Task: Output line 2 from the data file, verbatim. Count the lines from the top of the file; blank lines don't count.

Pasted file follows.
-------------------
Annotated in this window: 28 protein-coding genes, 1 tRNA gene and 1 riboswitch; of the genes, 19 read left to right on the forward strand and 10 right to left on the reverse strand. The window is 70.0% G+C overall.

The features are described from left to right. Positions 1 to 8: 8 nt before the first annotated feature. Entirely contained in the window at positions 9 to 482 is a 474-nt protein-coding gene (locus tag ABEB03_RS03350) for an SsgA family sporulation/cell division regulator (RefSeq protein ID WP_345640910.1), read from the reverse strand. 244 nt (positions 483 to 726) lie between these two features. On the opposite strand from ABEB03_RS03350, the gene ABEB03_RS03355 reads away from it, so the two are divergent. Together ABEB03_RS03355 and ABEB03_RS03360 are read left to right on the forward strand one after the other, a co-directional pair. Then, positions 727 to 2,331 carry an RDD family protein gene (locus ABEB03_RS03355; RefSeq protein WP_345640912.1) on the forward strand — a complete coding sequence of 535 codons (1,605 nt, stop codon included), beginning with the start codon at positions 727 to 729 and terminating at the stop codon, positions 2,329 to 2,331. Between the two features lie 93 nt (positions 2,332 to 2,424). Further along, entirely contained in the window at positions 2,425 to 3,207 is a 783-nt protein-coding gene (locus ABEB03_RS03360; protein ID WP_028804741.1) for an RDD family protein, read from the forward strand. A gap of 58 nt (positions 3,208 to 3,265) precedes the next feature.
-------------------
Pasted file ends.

The features are described from left to right. Positions 1 to 8: 8 nt before the first annotated feature. Entirely contained in the window at positions 9 to 482 is a 474-nt protein-coding gene (locus tag ABEB03_RS03350) for an SsgA family sporulation/cell division regulator (RefSeq protein ID WP_345640910.1), read from the reverse strand. 244 nt (positions 483 to 726) lie between these two features. On the opposite strand from ABEB03_RS03350, the gene ABEB03_RS03355 reads away from it, so the two are divergent. Together ABEB03_RS03355 and ABEB03_RS03360 are read left to right on the forward strand one after the other, a co-directional pair. Then, positions 727 to 2,331 carry an RDD family protein gene (locus ABEB03_RS03355; RefSeq protein WP_345640912.1) on the forward strand — a complete coding sequence of 535 codons (1,605 nt, stop codon included), beginning with the start codon at positions 727 to 729 and terminating at the stop codon, positions 2,329 to 2,331. Between the two features lie 93 nt (positions 2,332 to 2,424). Further along, entirely contained in the window at positions 2,425 to 3,207 is a 783-nt protein-coding gene (locus ABEB03_RS03360; protein ID WP_028804741.1) for an RDD family protein, read from the forward strand. A gap of 58 nt (positions 3,208 to 3,265) precedes the next feature.